Martin, the longest-tenured Hawkeye on the roster, grew up with an Iowa women’s basketball poster hanging in her bedroom. It was a dream of hers to play for Bluder, to wear Iowa across her chest while competing in the game she loves. Nicknamed “The Glue” for holding the Hawkeyes together in times of both success and strife, Martin isn’t afraid to hold her teammates accountable and is respected by everyone in the locker room.

Clark said she wouldn’t be the player she is today without someone like Martin by her side. The pair has started 138 consecutive games together, the longest streak by any Division I duo in the last 25 years.

Martin said she’s not “too sad or emotional right now” heading into her final game. This entire tournament, the sixth year has been “feeling at ease.”

“Me and Kate are wired so similarly that we get each other on a different level,” Clark said. “She truly cares about and loves every person she’s been teammates with. I know it will be special for her to take the court one more time in an Iowa jersey … And I know when we walk off that court tomorrow, win or lose, we’ll have a lot to hold our heads up about. I’m just grateful to not only have a teammate like her but a friend like her.”

Not far behind the duo’s 138-game streak is fifth-year Gabbie Marshall, who has started the last 135 contests for Iowa. Known for her gritty defensive performances, the one who always goes up against the opposing team’s best scorer, Marshall said Iowa’s senior class has built a bond that “will last forever.”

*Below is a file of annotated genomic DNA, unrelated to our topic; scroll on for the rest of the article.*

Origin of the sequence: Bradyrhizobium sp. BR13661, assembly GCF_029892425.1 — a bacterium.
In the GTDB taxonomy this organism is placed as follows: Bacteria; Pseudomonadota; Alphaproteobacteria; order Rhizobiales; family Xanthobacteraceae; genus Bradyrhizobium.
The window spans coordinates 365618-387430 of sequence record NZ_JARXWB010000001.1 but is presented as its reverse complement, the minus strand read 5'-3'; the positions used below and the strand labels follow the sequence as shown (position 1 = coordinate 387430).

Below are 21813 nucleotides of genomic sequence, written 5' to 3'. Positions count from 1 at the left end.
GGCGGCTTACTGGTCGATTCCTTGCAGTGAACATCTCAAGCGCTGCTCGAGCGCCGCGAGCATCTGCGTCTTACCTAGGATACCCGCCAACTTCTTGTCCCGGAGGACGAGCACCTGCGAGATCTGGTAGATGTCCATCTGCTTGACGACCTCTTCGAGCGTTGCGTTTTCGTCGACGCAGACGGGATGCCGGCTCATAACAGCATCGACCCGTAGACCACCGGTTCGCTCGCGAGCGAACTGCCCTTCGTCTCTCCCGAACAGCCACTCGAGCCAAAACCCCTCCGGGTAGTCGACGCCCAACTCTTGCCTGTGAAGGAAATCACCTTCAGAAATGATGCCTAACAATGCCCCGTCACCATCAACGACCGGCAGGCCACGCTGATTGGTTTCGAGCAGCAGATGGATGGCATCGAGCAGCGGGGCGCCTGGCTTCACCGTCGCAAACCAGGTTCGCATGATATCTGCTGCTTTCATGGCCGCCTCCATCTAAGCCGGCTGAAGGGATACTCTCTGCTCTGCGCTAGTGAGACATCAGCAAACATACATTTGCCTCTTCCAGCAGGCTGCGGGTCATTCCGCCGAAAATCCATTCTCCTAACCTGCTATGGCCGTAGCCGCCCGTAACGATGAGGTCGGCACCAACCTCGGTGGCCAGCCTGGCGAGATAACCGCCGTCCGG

Marshall has come up with clutch play after clutch play throughout the postseason, including a game-sealing block against Nebraska to win the Big Ten Championship and drawing an illegal moving screen against UConn to propel the Hawkeyes to the final possible day of the season.

“I am surrounded by so many great girls who love the game, are great role models, really want to win, and will do whatever it takes to win,” Marshall said.

And, of course, there’s Sharon Goodman and Molly Davis.

Goodman started at the beginning of the season but hasn’t seen any minutes down the stretch. The forward said she’s made sure not to handle the situation “the way that most people thought I would.”

Goodman was recognized for her contributions off the court on Wednesday night, earning the Elite 90 Award for the second straight season. The honor is given to the athlete with the highest GPA of all players competing in the Final Four. As a health studies major with aspirations to be a nurse, Goodman currently carries a 4.0 GPA and will be graduating this May.

“I really tried to be deliberate and intentional about it,” Goodman said of her decreased minutes. “Regardless of whether I’m on the court or not, I still wanted to be the same person I feel like I’m called to be.”

Davis suffered an injury in the final regular season game against Ohio State and hasn’t touched the floor this postseason. Initially, Bluder thought Davis would be healthy enough to help the Hawkeyes come tournament time. It’s been an emotional end to Davis’s collegiate career, who had started every game this season for Iowa before getting injured.

A video posted by Chelsie Brown on X, formerly known as Twitter, circulated on Thursday. Davis was putting up shots during practice for the first time since her injury, and Bluder pulled her aside and sat with her on the bench. As Bluder whispered in Davis’s ear and put her around the fifth-year’s shoulder, the guard immediately started wiping tears. It’s unknown exactly what was said, but it seemed to be bad news about Davis’s chances of playing this weekend.

Bluder said she “would love” to get Davis, who has become a fan favorite, on the floor for a couple of seconds in the national championship.

“I would love for Molly to have that opportunity. She deserves it. My heart aches for that kid,” Bluder said of Davis. “Basketball is so important to her, and to have this happen to her … I know how much it’s hurting her.”